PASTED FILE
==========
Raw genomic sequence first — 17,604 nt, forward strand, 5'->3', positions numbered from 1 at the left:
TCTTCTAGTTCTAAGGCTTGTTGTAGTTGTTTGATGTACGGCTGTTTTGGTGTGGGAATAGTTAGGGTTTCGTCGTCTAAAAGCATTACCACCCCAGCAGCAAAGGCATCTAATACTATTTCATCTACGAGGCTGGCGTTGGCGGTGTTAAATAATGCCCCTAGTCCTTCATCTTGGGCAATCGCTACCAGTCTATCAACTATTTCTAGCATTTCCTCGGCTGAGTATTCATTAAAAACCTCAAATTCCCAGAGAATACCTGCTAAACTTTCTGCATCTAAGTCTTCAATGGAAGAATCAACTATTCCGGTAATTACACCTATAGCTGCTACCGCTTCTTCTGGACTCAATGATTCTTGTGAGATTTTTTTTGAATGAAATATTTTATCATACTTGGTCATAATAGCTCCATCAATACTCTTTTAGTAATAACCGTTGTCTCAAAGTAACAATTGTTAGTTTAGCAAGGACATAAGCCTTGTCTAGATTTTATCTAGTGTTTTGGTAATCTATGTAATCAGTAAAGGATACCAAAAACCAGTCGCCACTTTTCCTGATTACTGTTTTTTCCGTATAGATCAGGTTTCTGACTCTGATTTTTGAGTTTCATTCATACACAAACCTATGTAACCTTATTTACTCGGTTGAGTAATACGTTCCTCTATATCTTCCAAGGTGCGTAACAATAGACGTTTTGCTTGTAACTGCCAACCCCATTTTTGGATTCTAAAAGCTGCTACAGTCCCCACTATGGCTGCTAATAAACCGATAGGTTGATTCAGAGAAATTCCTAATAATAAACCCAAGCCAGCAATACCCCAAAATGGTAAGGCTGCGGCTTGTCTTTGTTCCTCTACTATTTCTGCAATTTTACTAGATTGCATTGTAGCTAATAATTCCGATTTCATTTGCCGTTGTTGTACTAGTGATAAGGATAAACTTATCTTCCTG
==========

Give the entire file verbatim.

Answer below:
Raw genomic sequence first — 17,604 nt, forward strand, 5'->3', positions numbered from 1 at the left:
TCTTCTAGTTCTAAGGCTTGTTGTAGTTGTTTGATGTACGGCTGTTTTGGTGTGGGAATAGTTAGGGTTTCGTCGTCTAAAAGCATTACCACCCCAGCAGCAAAGGCATCTAATACTATTTCATCTACGAGGCTGGCGTTGGCGGTGTTAAATAATGCCCCTAGTCCTTCATCTTGGGCAATCGCTACCAGTCTATCAACTATTTCTAGCATTTCCTCGGCTGAGTATTCATTAAAAACCTCAAATTCCCAGAGAATACCTGCTAAACTTTCTGCATCTAAGTCTTCAATGGAAGAATCAACTATTCCGGTAATTACACCTATAGCTGCTACCGCTTCTTCTGGACTCAATGATTCTTGTGAGATTTTTTTTGAATGAAATATTTTATCATACTTGGTCATAATAGCTCCATCAATACTCTTTTAGTAATAACCGTTGTCTCAAAGTAACAATTGTTAGTTTAGCAAGGACATAAGCCTTGTCTAGATTTTATCTAGTGTTTTGGTAATCTATGTAATCAGTAAAGGATACCAAAAACCAGTCGCCACTTTTCCTGATTACTGTTTTTTCCGTATAGATCAGGTTTCTGACTCTGATTTTTGAGTTTCATTCATACACAAACCTATGTAACCTTATTTACTCGGTTGAGTAATACGTTCCTCTATATCTTCCAAGGTGCGTAACAATAGACGTTTTGCTTGTAACTGCCAACCCCATTTTTGGATTCTAAAAGCTGCTACAGTCCCCACTATGGCTGCTAATAAACCGATAGGTTGATTCAGAGAAATTCCTAATAATAAACCCAAGCCAGCAATACCCCAAAATGGTAAGGCTGCGGCTTGTCTTTGTTCCTCTACTATTTCTGCAATTTTACTAGATTGCATTGTAGCTAATAATTCCGATTTCATTTGCCGTTGTTGTACTAGTGATAAGGATAAACTTATCTTCCTG